In addition, and subject to conditions, health care treatment in Australia is provided to certain veterans of Australia's defence forces for all health conditions. War widow(er)s and certain other dependants of deceased veterans are also entitled to treatment for all conditions.
Other services include vocational rehabilitation services, acute hospital care, dental and pharmaceutical assistance, and transport assistance.
Working age payments provide financial assistance to people who are unemployed, and looking for work or participating in employment preparation programs, or have parenting responsibilities. Newstart Allowance, Parenting Payment (partnered and single), and Youth Allowance (see later section on Youth services and support) are the main payments available to people of working age.
From July 2006, working age payment policies changed to focus more on increasing workforce participation and reducing welfare dependency. In return for financial support, working-age people with a capacity to work are expected to participate in the paid workforce, or demonstrate that they are looking for work or undertaking activities to improve their employment prospects, such as further study, training or approved voluntary work. Participation requirements are modified for those with reduced work capacity due to disability or caring responsibilities.
Newstart Allowance is payable for eligible job seekers aged 21 years or over and under age pension age. Newstart allowees have access to employment services that provide a range of integrated services and includes special help for retrenched workers and youth. Newstart allowees have participation requirements, however these are designed to accommodate factors such as caring responsibilities, disability, age and location.
Parenting Payment is the main income support payment for people with sole or primary responsibility for the care of a young child. Single parents who claim income support after 1 July 2006 may be eligible for Parenting Payment (Single) until their youngest child turns eight. Partnered parents may be eligible for Parenting Payment (Partnered) until their youngest child turns six. These parents are required to look for part-time work of at least 15 hours a week or undertake another approved activity when their youngest child turns six.
People receiving Parenting Payment since before 1 July 2006 can remain on this payment until their youngest child turns 16, subject to them continuing to meet all eligibility requirements. These parents have part-time work eligibility requirements from 1 July 2007 or when their youngest child turns seven, whichever is the later.
Job seekers and parents (including the most disadvantaged such as the long term unemployed) have access to Job Services Australia, the Australian Government’s employment services. Job Services Australia is an integrated service that provides job seekers with a personalised service with a strong focus on skills development and training, work experience and tailored interventions to suit individual needs and circumstances. There are strong links between the employment services providers and local employers. Parents also have access to child-care assistance to enable workforce participation.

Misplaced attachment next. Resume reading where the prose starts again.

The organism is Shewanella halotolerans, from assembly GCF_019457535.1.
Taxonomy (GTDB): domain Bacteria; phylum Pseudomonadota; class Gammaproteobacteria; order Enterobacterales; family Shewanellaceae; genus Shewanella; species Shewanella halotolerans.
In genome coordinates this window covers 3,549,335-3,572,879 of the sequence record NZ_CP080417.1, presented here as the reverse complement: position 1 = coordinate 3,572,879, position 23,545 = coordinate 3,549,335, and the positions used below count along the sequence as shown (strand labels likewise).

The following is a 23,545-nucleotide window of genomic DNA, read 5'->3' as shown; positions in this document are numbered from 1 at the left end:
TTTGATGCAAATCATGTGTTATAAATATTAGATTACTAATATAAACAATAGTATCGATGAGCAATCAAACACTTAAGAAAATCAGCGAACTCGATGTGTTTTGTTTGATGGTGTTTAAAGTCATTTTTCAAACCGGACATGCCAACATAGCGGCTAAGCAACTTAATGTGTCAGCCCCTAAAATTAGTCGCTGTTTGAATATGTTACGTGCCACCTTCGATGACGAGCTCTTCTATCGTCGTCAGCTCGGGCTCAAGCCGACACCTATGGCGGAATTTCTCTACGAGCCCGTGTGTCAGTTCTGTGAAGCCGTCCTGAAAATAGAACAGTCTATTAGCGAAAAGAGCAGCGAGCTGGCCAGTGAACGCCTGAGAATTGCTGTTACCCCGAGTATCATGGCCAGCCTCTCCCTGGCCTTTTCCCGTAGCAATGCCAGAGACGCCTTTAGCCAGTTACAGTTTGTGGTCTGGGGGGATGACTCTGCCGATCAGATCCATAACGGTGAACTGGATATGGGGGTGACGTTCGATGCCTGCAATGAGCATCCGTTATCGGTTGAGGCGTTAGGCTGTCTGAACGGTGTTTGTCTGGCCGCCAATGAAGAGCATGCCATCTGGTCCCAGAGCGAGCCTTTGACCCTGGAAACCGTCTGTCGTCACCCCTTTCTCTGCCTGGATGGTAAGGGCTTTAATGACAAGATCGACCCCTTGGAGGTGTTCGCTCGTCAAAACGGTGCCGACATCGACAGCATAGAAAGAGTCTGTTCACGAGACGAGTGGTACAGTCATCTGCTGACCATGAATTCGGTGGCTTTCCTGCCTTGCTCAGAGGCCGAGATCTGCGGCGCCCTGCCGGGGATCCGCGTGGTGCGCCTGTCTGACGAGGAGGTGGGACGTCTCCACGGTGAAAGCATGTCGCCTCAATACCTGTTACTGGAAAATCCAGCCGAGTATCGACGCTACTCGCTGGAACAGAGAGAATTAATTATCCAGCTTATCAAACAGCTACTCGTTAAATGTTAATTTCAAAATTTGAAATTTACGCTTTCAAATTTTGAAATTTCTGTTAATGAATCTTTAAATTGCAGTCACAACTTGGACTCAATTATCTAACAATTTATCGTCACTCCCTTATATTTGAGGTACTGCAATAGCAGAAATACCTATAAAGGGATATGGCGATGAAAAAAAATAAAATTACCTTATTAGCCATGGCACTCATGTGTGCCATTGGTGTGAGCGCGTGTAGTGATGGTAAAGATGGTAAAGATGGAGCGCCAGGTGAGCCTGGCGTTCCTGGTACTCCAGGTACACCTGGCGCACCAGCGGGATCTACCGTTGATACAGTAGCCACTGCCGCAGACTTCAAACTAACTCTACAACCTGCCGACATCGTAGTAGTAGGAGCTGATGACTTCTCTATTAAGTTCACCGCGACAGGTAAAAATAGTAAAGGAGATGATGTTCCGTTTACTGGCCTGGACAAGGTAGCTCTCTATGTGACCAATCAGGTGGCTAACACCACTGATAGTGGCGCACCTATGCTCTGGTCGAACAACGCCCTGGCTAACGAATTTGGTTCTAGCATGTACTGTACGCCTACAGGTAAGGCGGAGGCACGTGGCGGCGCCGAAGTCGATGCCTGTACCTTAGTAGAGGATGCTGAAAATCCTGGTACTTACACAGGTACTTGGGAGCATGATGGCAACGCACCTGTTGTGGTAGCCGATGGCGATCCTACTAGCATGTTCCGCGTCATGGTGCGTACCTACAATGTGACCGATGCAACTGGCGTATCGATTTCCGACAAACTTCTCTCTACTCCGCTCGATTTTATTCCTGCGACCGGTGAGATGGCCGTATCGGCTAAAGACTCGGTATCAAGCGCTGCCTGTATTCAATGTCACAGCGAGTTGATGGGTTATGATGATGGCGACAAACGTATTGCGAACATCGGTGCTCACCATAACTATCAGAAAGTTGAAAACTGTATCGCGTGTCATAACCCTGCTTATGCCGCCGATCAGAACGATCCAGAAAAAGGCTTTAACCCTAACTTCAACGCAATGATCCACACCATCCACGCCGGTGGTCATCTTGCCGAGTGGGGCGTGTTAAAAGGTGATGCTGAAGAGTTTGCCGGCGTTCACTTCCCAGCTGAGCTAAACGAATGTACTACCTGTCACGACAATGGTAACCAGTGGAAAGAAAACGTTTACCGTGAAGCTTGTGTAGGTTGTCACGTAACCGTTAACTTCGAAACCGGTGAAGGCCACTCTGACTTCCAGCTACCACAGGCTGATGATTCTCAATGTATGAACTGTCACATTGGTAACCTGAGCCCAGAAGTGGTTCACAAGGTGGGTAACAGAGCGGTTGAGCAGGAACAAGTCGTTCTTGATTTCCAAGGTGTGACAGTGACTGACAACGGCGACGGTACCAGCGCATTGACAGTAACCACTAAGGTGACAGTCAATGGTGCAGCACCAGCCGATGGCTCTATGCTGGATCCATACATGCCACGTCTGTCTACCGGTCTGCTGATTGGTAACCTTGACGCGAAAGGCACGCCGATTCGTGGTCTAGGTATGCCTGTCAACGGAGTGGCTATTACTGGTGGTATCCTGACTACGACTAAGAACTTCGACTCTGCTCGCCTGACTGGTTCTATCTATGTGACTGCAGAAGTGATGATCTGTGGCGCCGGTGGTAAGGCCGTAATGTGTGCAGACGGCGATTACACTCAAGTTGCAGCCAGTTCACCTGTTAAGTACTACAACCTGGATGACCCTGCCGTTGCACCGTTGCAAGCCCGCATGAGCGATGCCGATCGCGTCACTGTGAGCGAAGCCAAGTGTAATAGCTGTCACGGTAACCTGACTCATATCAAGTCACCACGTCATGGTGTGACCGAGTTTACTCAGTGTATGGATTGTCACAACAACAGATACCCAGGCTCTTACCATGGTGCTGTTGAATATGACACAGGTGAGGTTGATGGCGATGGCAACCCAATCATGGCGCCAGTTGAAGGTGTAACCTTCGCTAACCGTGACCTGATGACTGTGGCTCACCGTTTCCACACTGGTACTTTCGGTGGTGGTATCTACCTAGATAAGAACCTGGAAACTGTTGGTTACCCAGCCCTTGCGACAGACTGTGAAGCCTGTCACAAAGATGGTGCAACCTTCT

Disability Employment Services are also available to help job seekers with disability, injury or health conditions find work. All eligible job seekers with disability have access to individually tailored and comprehensive services including capacity building, training, work experience and other interventions to help participants obtain and maintain suitable employment.
Recipients of Widow Allowance and Partner Allowance (closed to new claimants from September 2003) do not have participation requirements; however employment services are available to them should they wish to get help to find work.
Other working age payments include:
Other supplementary payments include:
Table 9.18 shows the number of Newstart Allowance, Parenting Payment and other working-age allowances recipients, together with expenditure on these allowances.
People with disability
Specialist disability services and assistance are available to help people with disability, including mental illness and autism, and their families and carers, to participate actively in community and economic life, access a responsive and sustainable safety net and support services, and develop their capabilities.
Disability support payments
Disability Support Pension (DSP) is an income support payment for people with physical, intellectual or psychiatric impairment assessed as unable to work at least 15 hours a week independently of support. DSP recipients are not required to participate in the workforce, but are encouraged to engage with employment services and look for work that matches their assessed capacity.
DSP is income and assets tested. However, recipients who are permanently blind are exempt from the income and assets tests. DSP for people aged 21 years and over is paid at the same rate as Age Pension. Youth rates apply to those aged under 21 years without children. These are largely tied to Youth Allowance rates, but include a Youth Disability Supplement in recognition of the additional costs faced by people with disabilities. DSP youth rates are not subject to parental income or assets tests.